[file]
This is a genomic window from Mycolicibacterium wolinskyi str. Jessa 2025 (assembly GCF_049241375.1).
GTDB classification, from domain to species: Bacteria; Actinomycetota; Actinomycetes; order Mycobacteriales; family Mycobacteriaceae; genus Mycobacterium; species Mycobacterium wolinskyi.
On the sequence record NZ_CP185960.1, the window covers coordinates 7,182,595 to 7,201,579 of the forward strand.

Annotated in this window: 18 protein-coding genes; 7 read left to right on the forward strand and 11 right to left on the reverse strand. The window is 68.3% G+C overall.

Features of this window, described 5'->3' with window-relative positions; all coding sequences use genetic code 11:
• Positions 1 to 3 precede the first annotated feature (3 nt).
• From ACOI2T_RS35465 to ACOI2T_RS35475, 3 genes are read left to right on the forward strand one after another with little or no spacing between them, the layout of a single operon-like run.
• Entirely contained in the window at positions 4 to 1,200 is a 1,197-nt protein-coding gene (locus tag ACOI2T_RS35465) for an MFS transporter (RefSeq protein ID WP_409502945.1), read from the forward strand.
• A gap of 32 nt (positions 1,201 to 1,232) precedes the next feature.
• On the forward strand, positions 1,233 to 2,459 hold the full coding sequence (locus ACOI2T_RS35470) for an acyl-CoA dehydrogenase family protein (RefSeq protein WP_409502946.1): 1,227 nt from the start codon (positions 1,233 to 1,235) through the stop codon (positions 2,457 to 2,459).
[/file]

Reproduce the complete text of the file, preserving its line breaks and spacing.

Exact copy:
This is a genomic window from Mycolicibacterium wolinskyi str. Jessa 2025 (assembly GCF_049241375.1).
GTDB classification, from domain to species: Bacteria; Actinomycetota; Actinomycetes; order Mycobacteriales; family Mycobacteriaceae; genus Mycobacterium; species Mycobacterium wolinskyi.
On the sequence record NZ_CP185960.1, the window covers coordinates 7,182,595 to 7,201,579 of the forward strand.

Annotated in this window: 18 protein-coding genes; 7 read left to right on the forward strand and 11 right to left on the reverse strand. The window is 68.3% G+C overall.

Features of this window, described 5'->3' with window-relative positions; all coding sequences use genetic code 11:
• Positions 1 to 3 precede the first annotated feature (3 nt).
• From ACOI2T_RS35465 to ACOI2T_RS35475, 3 genes are read left to right on the forward strand one after another with little or no spacing between them, the layout of a single operon-like run.
• Entirely contained in the window at positions 4 to 1,200 is a 1,197-nt protein-coding gene (locus tag ACOI2T_RS35465) for an MFS transporter (RefSeq protein ID WP_409502945.1), read from the forward strand.
• A gap of 32 nt (positions 1,201 to 1,232) precedes the next feature.
• On the forward strand, positions 1,233 to 2,459 hold the full coding sequence (locus ACOI2T_RS35470) for an acyl-CoA dehydrogenase family protein (RefSeq protein WP_409502946.1): 1,227 nt from the start codon (positions 1,233 to 1,235) through the stop codon (positions 2,457 to 2,459).